BrightSource Energy’s planned Ivanpah plant will be one of the world’s largest solar farms -- and possibly its most efficient.

When the solar-thermal plant is built on the edge of the Mojave National Preserve (construction is expected to start this year), it will operate at 18 percent efficiency and earn a capacity factor of 30 percent.

This performance should make the 392-MW facility more efficient than plants with crystalline-silicon panels, thin-film cells or rival thermal technologies using parabolic mirrors, according to analysts.

The plant is to be laid out on three nearby tracts covering 3,500 acres of desert and should run at full capacity 10 to 11 hours a day. The company says a back-up natural gas system will aid performance during its long hours of operation, easing power fluctuations on cloudy days.

This consistency of power should put electricity costs on par with natural-gas plants, something photovoltaic plants will take another two years to achieve, some analysts say. While comparing plants is complex and imperfect, the newly available figures from BrightSource make the exercise a useful chore. Sun intensity, atmospheric moisture levels and power transmission costs of course differ plant location to plant location.

But determining who holds the industry’s bragging rights -- as well as who deserves project investment dollars -- is a task utilities attempt everyday, despite the difficulties. In an interview, BrightSource Product Manager Andy Taylor described Ivanpah’s efficiency as a sunlight-to-electricity calculation based on two years of testing the company’s Luz Power Tower 550 in Israel’s Negev Desert.

At the top of the towers, boilers absorb sunlight reflected from 7-square-meter ground-mounted mirrors and heat water to more than 1,000 degrees Fahrenheit, the highest temperature in the industry. The super-heated steam drives turbines.

The company says a back-up natural gas system permits the long operating hours and the ability to run most of the day at full capacity. The gas is used to warm boilers in the morning and augment solar power on cloudy days to keep output high. “We’re pretty much a sun-up-to-sun-down resource,” Taylor says.

BrightSource, which has so far raised more than $300 million in financing, expects the plant’s efficiency to rise as the company moves beyond its first-generation technology. Higher-efficiency turbines are already in the market, and additional mirrors, or heliostats, can be deployed. Water temperatures also will rise to above 1,100 degrees.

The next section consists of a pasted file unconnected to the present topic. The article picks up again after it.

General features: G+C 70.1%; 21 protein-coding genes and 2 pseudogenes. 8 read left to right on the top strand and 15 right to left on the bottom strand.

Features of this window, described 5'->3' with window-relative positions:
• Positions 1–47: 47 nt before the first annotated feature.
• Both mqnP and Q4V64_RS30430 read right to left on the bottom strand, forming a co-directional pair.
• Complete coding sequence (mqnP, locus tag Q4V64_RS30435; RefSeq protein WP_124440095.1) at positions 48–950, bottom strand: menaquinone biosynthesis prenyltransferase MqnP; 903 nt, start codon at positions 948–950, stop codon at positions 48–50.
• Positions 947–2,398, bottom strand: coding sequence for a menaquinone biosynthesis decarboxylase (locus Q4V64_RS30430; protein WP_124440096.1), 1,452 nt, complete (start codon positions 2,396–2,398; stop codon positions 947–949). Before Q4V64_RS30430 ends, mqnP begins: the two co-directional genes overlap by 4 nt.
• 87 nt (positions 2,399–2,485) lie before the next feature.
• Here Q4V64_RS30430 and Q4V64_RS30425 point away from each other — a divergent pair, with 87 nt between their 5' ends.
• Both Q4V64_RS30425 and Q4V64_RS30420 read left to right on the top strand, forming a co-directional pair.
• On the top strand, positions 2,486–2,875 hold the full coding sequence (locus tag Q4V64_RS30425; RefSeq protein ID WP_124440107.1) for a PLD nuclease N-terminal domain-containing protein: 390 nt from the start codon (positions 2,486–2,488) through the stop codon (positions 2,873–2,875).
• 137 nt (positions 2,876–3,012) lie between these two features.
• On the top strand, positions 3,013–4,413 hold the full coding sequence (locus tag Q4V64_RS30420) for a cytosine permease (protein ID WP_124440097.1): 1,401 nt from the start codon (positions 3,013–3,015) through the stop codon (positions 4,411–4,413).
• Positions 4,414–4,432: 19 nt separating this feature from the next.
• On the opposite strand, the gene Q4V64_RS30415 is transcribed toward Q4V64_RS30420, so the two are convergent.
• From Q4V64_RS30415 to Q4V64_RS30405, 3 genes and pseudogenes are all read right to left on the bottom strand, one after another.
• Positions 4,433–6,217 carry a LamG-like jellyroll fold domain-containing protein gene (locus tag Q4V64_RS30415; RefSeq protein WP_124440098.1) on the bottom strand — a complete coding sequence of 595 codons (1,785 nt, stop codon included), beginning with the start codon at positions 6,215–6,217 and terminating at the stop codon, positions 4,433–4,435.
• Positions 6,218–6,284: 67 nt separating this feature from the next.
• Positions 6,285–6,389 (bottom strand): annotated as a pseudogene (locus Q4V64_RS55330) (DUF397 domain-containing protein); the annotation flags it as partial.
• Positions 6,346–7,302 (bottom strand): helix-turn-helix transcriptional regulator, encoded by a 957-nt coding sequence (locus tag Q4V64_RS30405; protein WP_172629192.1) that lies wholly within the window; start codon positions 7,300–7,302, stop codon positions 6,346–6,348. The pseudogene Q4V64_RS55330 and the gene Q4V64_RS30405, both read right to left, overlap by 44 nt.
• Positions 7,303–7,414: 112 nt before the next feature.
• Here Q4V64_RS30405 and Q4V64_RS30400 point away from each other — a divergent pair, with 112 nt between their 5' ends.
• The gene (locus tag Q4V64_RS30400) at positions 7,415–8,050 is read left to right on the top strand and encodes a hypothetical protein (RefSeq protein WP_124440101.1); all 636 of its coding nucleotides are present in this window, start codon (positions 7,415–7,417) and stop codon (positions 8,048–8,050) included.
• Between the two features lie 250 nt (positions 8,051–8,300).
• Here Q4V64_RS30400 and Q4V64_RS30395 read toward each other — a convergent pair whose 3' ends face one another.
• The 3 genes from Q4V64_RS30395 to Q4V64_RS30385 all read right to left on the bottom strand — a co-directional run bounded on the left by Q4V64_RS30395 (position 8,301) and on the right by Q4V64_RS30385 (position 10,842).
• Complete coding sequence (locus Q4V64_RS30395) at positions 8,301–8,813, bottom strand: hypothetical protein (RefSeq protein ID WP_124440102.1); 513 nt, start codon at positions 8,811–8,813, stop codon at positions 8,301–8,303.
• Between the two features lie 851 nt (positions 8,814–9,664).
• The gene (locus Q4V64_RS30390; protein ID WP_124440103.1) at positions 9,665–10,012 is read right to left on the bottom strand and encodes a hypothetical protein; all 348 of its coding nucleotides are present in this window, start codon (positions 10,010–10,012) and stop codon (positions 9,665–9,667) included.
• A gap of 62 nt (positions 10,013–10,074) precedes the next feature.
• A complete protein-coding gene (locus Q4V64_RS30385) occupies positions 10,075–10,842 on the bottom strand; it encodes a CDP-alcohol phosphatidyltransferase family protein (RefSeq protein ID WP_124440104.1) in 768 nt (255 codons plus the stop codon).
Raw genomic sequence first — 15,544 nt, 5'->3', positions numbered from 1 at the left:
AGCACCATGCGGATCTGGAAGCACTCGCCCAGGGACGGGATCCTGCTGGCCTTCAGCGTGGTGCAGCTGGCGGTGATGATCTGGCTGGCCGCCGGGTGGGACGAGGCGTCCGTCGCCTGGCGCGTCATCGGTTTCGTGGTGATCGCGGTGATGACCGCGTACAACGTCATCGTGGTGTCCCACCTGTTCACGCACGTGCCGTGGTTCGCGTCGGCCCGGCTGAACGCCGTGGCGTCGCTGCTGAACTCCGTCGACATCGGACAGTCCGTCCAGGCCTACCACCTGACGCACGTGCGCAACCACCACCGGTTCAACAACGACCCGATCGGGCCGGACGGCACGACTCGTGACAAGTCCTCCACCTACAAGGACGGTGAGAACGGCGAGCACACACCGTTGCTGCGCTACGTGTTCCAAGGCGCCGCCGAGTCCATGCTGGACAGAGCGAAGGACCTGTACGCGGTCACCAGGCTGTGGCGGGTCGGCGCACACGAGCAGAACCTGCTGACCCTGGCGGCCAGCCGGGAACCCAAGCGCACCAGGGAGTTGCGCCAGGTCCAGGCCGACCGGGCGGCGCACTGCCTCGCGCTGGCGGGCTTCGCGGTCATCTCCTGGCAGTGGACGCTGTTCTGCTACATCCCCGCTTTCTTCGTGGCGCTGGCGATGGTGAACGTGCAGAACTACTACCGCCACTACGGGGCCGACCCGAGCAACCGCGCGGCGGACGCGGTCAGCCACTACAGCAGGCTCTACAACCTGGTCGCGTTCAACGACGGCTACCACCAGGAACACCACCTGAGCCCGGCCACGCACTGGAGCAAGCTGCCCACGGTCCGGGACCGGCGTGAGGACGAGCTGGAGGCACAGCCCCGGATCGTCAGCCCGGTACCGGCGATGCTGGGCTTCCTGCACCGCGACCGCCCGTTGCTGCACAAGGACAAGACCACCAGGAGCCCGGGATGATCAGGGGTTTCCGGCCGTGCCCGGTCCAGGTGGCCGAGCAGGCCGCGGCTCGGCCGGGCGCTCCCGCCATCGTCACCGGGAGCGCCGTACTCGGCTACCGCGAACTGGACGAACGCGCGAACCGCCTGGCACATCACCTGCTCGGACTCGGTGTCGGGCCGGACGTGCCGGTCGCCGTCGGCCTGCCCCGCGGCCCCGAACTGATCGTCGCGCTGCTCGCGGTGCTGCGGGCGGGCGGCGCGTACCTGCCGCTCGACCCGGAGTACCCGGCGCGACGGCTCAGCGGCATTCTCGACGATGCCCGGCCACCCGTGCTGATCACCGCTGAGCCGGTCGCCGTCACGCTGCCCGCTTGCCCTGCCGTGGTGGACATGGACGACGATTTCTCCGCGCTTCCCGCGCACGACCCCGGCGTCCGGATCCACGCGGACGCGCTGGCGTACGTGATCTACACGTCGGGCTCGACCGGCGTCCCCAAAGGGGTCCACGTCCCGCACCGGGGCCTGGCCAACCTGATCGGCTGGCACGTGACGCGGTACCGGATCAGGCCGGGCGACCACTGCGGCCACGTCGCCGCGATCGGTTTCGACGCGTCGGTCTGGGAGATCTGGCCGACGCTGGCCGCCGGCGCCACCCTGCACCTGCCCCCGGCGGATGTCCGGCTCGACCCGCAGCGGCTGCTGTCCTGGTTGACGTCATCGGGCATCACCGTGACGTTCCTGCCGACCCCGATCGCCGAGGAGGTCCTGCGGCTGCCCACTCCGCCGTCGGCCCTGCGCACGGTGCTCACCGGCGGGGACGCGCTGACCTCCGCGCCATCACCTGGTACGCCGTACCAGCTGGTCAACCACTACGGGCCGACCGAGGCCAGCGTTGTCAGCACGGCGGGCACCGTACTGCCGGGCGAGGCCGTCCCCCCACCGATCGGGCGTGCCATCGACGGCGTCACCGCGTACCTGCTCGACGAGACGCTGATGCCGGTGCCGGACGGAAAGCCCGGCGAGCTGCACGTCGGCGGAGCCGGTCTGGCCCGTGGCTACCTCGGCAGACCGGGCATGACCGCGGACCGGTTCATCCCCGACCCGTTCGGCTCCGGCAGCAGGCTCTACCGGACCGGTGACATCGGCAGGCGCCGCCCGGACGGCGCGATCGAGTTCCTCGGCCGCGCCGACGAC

In contrast to Ivanpah’s 18 percent efficiency, the efficiency of utility-scale crystalline silicon and thin-film plants is likely less than 12 percent. Solar-thermal plants with parabolic mirrors also have difficulties keeping up. Ivanpah’s higher boiler temperatures give it an advantage, and dual-axis tracking can more accurately follow the sun through the seasons. The average efficiency of other solar thermal plants is 13 to 15 percent, says Cara Libby, project manager at the Electric Power Research Institute.

That doesn’t mean Ivanpah won’t have competition. One crystalline-silicon vendor, SunPower, with industry-leading 18-percent-efficient solar cells, could give BrightSource a run for its money, says Travis Bradford, president of the public-policy think tank, Prometheus Institute. A SunPower farm with a single-axis tracking system could have an efficiency of 15 percent, or maybe slightly higher depending on the location, he says.

Broader competition will come with falling solar-panels prices, unless a stronger Chinese currency slows the trend. Panel prices tumbled about 40 percent last year and, while they are more stable this year, they continue to decline more rapidly than solar thermal efficiency is improving.

BrightSource responds that plant efficiency is only one measure of performance, and not necessarily the best. Capacity factor, a calculation of a farm’s ability to deliver full power over time, may be more important, the company says. Ivanpah’s capacity factor (including the use of natural gas) should be 30 percent, Taylor claims. A wind farm in an ideal location (think Tehachapi) can have a factor of 40 percent. Photovoltaic plants generally are lower. A Carnegie Mellon Electricity Industry Center study estimates a PV plant in Arizona should be closer to 20 percent.

Another useful metric is the delivered cost of electricity. BrightSource claims this measure makes Ivanpah “extremely competitive,” but declines to release figures to back up the claim. The calculation looks at plant output versus costs and factors in development and financing charges. An examination of California Public Utilities Commission documents shows only that expected delivered costs are to be less than 12.5 cents a kWh. It doesn’t state how much less.

Nevertheless, Nathaniel Bullard, a solar analyst at Bloomberg New Energy Finance, calculates that the cost of Ivanpah’s electricity will be lower than photovoltaic power and about the same as natural gas. Of course no one knows for sure until the plant is built. “We’ll see if they can meet the targets they have in place,” Bullard says.